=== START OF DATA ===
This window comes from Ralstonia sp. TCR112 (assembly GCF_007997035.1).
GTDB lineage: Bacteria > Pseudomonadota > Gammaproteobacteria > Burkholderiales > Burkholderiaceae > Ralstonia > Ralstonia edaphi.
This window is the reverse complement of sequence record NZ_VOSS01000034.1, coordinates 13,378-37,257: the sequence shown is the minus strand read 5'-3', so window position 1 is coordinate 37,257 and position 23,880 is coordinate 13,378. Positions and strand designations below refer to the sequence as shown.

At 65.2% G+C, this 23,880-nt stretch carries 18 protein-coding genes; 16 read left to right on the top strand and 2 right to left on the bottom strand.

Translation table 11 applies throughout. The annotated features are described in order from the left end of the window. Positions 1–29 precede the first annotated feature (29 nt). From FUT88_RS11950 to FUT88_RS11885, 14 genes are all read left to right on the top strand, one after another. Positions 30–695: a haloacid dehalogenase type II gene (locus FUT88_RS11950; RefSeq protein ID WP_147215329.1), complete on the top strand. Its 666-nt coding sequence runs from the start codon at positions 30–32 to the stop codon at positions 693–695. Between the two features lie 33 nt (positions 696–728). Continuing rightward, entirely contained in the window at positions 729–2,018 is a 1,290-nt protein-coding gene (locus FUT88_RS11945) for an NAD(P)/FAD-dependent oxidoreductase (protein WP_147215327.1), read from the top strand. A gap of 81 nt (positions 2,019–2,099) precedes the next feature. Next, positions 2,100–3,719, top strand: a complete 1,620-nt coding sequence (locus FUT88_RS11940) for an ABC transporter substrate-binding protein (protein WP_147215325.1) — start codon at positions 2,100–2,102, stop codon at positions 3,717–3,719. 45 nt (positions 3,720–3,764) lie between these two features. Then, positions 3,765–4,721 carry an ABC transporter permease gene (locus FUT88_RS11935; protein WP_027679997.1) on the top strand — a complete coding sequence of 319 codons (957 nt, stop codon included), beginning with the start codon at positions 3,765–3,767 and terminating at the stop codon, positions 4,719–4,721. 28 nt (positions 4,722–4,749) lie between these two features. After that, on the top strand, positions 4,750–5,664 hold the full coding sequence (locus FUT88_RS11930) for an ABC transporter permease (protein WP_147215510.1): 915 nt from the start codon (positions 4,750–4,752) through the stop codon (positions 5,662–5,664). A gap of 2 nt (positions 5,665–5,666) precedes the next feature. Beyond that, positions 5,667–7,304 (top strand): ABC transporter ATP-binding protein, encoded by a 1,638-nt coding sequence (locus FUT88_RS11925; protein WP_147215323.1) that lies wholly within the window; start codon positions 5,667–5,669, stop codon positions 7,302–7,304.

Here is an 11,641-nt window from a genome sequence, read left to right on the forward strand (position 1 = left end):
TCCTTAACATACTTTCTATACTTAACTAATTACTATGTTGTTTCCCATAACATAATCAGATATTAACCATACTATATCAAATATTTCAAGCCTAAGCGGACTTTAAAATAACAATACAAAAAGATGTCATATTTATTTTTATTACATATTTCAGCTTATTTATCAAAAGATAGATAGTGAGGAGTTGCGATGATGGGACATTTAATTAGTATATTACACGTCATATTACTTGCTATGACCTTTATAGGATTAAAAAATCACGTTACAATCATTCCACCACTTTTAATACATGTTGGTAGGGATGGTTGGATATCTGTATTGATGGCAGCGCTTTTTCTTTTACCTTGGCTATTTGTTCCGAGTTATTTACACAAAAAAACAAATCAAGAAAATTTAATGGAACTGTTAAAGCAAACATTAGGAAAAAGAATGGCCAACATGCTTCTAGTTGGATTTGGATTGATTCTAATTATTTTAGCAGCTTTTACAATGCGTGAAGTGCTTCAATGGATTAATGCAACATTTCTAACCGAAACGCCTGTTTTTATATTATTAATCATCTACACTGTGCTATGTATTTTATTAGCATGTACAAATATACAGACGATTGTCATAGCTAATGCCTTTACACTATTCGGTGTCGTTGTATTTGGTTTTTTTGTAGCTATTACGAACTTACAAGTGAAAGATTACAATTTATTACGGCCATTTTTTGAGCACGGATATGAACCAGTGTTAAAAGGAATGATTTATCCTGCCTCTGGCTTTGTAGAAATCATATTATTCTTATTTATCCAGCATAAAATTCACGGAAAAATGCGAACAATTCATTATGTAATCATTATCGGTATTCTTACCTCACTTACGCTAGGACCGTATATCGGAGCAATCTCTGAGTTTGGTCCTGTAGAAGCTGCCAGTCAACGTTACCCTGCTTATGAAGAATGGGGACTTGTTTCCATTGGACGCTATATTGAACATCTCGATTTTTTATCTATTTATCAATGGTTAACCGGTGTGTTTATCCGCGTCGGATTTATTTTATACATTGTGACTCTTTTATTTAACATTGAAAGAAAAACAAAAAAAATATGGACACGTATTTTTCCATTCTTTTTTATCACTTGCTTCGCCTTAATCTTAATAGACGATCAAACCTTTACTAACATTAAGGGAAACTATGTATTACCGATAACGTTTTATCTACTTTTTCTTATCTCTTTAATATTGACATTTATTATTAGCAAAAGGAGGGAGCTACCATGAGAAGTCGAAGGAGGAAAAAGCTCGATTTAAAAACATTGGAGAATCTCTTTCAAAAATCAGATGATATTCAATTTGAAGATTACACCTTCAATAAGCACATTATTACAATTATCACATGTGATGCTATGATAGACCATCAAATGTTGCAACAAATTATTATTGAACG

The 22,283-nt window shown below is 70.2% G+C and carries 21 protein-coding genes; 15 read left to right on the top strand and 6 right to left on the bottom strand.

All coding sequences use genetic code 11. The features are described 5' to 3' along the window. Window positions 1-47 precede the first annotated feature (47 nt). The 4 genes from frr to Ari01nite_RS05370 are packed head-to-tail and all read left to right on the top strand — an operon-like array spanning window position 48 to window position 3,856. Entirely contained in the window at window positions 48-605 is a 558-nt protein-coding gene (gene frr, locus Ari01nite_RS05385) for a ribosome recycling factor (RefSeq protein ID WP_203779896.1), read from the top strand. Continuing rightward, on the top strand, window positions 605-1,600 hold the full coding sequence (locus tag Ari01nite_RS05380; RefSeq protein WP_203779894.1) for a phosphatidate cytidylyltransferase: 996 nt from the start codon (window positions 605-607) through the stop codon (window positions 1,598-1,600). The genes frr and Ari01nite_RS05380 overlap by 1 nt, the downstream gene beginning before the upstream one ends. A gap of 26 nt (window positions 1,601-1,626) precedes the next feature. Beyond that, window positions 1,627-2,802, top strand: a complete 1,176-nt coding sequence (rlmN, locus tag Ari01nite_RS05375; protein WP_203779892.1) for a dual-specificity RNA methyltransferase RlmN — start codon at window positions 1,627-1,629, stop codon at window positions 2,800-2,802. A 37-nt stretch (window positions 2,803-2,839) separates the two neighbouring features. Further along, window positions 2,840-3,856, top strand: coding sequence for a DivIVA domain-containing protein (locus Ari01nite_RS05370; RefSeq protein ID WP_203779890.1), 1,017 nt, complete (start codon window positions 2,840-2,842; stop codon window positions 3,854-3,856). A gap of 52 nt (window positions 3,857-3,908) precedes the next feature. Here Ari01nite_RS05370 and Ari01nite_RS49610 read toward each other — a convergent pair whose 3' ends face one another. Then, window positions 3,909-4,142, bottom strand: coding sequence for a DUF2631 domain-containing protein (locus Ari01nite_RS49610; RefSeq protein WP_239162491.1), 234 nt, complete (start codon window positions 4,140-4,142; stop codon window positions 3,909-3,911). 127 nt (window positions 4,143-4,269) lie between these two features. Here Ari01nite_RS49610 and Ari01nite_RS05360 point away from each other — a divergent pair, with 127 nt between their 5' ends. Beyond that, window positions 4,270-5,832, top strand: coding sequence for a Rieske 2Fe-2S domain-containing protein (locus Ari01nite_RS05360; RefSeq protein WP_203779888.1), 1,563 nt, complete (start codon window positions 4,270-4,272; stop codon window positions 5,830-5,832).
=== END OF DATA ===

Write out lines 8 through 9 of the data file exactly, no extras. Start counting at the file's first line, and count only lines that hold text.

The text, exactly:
The 22,283-nt window shown below is 70.2% G+C and carries 21 protein-coding genes; 15 read left to right on the top strand and 6 right to left on the bottom strand.

All coding sequences use genetic code 11. The features are described 5' to 3' along the window. Window positions 1-47 precede the first annotated feature (47 nt). The 4 genes from frr to Ari01nite_RS05370 are packed head-to-tail and all read left to right on the top strand — an operon-like array spanning window position 48 to window position 3,856. Entirely contained in the window at window positions 48-605 is a 558-nt protein-coding gene (gene frr, locus Ari01nite_RS05385) for a ribosome recycling factor (RefSeq protein ID WP_203779896.1), read from the top strand. Continuing rightward, on the top strand, window positions 605-1,600 hold the full coding sequence (locus tag Ari01nite_RS05380; RefSeq protein WP_203779894.1) for a phosphatidate cytidylyltransferase: 996 nt from the start codon (window positions 605-607) through the stop codon (window positions 1,598-1,600). The genes frr and Ari01nite_RS05380 overlap by 1 nt, the downstream gene beginning before the upstream one ends. A gap of 26 nt (window positions 1,601-1,626) precedes the next feature. Beyond that, window positions 1,627-2,802, top strand: a complete 1,176-nt coding sequence (rlmN, locus tag Ari01nite_RS05375; protein WP_203779892.1) for a dual-specificity RNA methyltransferase RlmN — start codon at window positions 1,627-1,629, stop codon at window positions 2,800-2,802. A 37-nt stretch (window positions 2,803-2,839) separates the two neighbouring features. Further along, window positions 2,840-3,856, top strand: coding sequence for a DivIVA domain-containing protein (locus Ari01nite_RS05370; RefSeq protein ID WP_203779890.1), 1,017 nt, complete (start codon window positions 2,840-2,842; stop codon window positions 3,854-3,856). A gap of 52 nt (window positions 3,857-3,908) precedes the next feature. Here Ari01nite_RS05370 and Ari01nite_RS49610 read toward each other — a convergent pair whose 3' ends face one another. Then, window positions 3,909-4,142, bottom strand: coding sequence for a DUF2631 domain-containing protein (locus Ari01nite_RS49610; RefSeq protein WP_239162491.1), 234 nt, complete (start codon window positions 4,140-4,142; stop codon window positions 3,909-3,911). 127 nt (window positions 4,143-4,269) lie between these two features. Here Ari01nite_RS49610 and Ari01nite_RS05360 point away from each other — a divergent pair, with 127 nt between their 5' ends. Beyond that, window positions 4,270-5,832, top strand: coding sequence for a Rieske 2Fe-2S domain-containing protein (locus Ari01nite_RS05360; RefSeq protein WP_203779888.1), 1,563 nt, complete (start codon window positions 4,270-4,272; stop codon window positions 5,830-5,832).